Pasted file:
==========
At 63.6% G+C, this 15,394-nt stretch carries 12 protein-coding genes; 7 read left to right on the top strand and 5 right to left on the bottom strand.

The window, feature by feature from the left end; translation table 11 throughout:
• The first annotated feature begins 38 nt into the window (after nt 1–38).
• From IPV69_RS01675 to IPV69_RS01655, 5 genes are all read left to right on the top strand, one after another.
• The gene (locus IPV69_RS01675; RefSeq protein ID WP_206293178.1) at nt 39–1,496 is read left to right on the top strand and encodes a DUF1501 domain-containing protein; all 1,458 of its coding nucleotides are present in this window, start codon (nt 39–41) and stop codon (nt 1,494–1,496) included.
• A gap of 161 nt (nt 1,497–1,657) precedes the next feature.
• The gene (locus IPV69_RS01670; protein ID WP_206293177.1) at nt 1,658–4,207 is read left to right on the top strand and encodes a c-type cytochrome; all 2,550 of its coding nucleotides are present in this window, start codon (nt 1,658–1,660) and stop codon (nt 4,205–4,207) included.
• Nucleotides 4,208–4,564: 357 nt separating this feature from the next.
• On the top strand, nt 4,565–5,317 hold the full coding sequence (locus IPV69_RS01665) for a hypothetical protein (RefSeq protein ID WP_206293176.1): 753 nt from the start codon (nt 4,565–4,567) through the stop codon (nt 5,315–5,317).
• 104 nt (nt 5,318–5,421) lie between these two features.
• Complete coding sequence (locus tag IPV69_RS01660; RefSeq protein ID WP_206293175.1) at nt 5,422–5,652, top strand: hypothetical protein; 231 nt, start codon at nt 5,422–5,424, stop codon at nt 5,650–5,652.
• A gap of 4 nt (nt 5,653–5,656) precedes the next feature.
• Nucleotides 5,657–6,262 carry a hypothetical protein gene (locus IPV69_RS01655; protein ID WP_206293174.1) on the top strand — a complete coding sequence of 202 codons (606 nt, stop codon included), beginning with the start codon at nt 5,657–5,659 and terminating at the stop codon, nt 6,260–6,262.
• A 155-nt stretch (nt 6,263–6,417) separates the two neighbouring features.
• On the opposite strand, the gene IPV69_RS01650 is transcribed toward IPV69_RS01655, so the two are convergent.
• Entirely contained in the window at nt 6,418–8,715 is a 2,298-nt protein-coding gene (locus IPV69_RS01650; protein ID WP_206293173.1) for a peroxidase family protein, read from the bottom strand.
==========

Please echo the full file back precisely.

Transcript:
At 63.6% G+C, this 15,394-nt stretch carries 12 protein-coding genes; 7 read left to right on the top strand and 5 right to left on the bottom strand.

The window, feature by feature from the left end; translation table 11 throughout:
• The first annotated feature begins 38 nt into the window (after nt 1–38).
• From IPV69_RS01675 to IPV69_RS01655, 5 genes are all read left to right on the top strand, one after another.
• The gene (locus IPV69_RS01675; RefSeq protein ID WP_206293178.1) at nt 39–1,496 is read left to right on the top strand and encodes a DUF1501 domain-containing protein; all 1,458 of its coding nucleotides are present in this window, start codon (nt 39–41) and stop codon (nt 1,494–1,496) included.
• A gap of 161 nt (nt 1,497–1,657) precedes the next feature.
• The gene (locus IPV69_RS01670; protein ID WP_206293177.1) at nt 1,658–4,207 is read left to right on the top strand and encodes a c-type cytochrome; all 2,550 of its coding nucleotides are present in this window, start codon (nt 1,658–1,660) and stop codon (nt 4,205–4,207) included.
• Nucleotides 4,208–4,564: 357 nt separating this feature from the next.
• On the top strand, nt 4,565–5,317 hold the full coding sequence (locus IPV69_RS01665) for a hypothetical protein (RefSeq protein ID WP_206293176.1): 753 nt from the start codon (nt 4,565–4,567) through the stop codon (nt 5,315–5,317).
• 104 nt (nt 5,318–5,421) lie between these two features.
• Complete coding sequence (locus tag IPV69_RS01660; RefSeq protein ID WP_206293175.1) at nt 5,422–5,652, top strand: hypothetical protein; 231 nt, start codon at nt 5,422–5,424, stop codon at nt 5,650–5,652.
• A gap of 4 nt (nt 5,653–5,656) precedes the next feature.
• Nucleotides 5,657–6,262 carry a hypothetical protein gene (locus IPV69_RS01655; protein ID WP_206293174.1) on the top strand — a complete coding sequence of 202 codons (606 nt, stop codon included), beginning with the start codon at nt 5,657–5,659 and terminating at the stop codon, nt 6,260–6,262.
• A 155-nt stretch (nt 6,263–6,417) separates the two neighbouring features.
• On the opposite strand, the gene IPV69_RS01650 is transcribed toward IPV69_RS01655, so the two are convergent.
• Entirely contained in the window at nt 6,418–8,715 is a 2,298-nt protein-coding gene (locus IPV69_RS01650; protein ID WP_206293173.1) for a peroxidase family protein, read from the bottom strand.